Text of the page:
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"Agile development methods are key to the future of flexible software systems. Scrum is one of the vanguards of the new way to buy and manage software development when business conditions are changing. This book distills both the theory and practice and is essential reading for anyone who needs to cope with software in a volatile world." — Martin Fowler, industry consultant and CTO, ThoughtWorks
"Most executives today are not happy with their organization's ability to deliver systems at reasonable cost and timeframes. Yet, if pressed, they will admit that they don't think their software developers are not competent. If it's not the engineers, then what is it that prevents fast development at reasonable cost? Scrum gives the answer to the question and the solution to the problem. — Alan Buffington, industry consultant, former Present, Fidelity Systems Company
Arguably the most important book about managing technology and systems development efforts, this book describes building systems using the deceptively simple process, Scrum. Readers will come to understand a new approach to systems development projects that cuts through the complexity and ambiguity of complex, emergent requirements and unstable technology to iteratively and quickly produce quality software.BENEFITS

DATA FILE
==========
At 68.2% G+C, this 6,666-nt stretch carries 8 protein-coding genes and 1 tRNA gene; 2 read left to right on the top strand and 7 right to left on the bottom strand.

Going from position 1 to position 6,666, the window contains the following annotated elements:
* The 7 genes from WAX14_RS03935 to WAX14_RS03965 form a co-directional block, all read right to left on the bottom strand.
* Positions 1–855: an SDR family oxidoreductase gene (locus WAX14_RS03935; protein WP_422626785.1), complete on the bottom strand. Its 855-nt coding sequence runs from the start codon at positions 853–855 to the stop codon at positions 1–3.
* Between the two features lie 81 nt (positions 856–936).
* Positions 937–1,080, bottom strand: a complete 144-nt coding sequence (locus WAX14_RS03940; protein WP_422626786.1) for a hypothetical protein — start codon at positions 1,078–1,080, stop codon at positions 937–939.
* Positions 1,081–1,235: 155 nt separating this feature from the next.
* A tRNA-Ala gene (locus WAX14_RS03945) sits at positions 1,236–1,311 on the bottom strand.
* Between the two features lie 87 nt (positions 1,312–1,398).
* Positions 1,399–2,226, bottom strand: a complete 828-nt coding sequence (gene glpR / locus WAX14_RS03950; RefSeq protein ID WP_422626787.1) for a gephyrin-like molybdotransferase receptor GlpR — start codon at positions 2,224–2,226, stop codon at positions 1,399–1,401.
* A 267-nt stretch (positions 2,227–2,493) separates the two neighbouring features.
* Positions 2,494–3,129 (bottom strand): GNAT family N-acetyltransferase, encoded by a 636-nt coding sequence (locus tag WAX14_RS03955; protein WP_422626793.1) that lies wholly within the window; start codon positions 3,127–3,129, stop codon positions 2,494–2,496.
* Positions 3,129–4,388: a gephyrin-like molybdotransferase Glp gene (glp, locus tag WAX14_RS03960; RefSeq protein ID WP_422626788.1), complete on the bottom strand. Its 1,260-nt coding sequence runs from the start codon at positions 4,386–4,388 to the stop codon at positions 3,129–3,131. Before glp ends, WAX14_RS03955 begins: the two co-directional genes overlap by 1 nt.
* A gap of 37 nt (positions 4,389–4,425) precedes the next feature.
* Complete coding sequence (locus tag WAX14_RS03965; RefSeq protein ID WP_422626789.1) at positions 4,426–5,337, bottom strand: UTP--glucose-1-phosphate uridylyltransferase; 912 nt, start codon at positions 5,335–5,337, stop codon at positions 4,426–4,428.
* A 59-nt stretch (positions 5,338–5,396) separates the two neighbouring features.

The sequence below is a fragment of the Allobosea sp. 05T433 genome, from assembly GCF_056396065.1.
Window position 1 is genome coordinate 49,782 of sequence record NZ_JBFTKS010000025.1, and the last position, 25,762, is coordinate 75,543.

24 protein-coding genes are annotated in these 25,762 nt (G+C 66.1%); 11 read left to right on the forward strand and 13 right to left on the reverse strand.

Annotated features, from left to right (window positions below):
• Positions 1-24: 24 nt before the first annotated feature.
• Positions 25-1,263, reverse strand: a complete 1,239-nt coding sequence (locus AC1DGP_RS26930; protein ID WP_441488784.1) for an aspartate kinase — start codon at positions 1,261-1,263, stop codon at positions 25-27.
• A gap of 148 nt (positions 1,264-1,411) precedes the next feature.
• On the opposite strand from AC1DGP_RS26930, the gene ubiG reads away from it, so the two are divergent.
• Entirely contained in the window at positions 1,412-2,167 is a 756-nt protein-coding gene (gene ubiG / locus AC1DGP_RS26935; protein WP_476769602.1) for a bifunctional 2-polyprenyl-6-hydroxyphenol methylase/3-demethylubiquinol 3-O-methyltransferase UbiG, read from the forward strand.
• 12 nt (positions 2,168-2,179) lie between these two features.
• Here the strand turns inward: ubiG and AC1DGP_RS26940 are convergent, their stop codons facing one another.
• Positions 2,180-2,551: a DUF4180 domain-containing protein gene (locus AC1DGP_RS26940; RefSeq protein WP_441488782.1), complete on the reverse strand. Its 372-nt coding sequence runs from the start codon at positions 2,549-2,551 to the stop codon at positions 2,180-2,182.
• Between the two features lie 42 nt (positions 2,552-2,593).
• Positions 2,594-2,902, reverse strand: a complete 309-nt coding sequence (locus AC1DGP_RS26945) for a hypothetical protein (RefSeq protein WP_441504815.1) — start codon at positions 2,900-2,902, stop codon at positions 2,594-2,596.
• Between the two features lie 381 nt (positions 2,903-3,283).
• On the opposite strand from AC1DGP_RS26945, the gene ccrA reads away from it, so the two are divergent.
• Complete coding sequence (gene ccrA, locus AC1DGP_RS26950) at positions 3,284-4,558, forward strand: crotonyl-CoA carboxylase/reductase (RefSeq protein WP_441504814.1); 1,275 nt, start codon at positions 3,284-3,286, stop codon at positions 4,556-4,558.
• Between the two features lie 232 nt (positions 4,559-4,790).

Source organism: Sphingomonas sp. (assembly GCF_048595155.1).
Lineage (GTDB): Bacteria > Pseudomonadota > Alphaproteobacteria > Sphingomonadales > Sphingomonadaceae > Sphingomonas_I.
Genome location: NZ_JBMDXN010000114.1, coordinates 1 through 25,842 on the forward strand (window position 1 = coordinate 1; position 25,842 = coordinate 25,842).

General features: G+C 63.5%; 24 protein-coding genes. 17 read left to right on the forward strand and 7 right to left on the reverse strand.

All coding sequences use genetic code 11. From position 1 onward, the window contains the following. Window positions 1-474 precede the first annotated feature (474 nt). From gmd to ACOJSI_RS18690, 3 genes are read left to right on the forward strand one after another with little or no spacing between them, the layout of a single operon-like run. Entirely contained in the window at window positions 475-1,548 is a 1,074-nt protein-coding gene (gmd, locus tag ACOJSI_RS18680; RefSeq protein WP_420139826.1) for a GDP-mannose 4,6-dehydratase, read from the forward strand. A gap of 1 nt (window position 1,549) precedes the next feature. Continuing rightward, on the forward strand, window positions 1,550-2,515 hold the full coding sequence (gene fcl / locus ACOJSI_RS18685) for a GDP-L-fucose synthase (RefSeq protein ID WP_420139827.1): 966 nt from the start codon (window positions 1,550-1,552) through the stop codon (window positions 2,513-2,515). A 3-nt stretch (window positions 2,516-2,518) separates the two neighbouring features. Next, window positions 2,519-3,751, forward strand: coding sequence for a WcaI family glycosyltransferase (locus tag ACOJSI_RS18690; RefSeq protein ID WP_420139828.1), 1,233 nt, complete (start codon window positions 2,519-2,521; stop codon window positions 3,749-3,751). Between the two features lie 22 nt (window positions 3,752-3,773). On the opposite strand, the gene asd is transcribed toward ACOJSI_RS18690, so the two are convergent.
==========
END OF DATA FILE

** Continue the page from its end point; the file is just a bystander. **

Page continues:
Excellent book for those wanting to learn the concepts of Scrum, had a profound effect on improving business processes for my software development team. Read morePublished 5 months ago by Steve B
Great book, fantastic for scrum masters....
but extreme programming it does not tackle!
completely mislabeled. Read more
I really enjoyed this book. It book is perfect for people who don't know how SCRUM works, and want to learn more about it. Read morePublished on 9 Sept. 2010 by cybercloud
A well thought out reference to a subject that many believe they understand, but few seem to really 'get'. Read morePublished on 7 Jun. 2010 by R. J. Bransden
We decided to look at Scrum after deciding agile was the way forward but failed to implement a decent framework around it. Read morePublished on 5 April 2009 by IT has the answer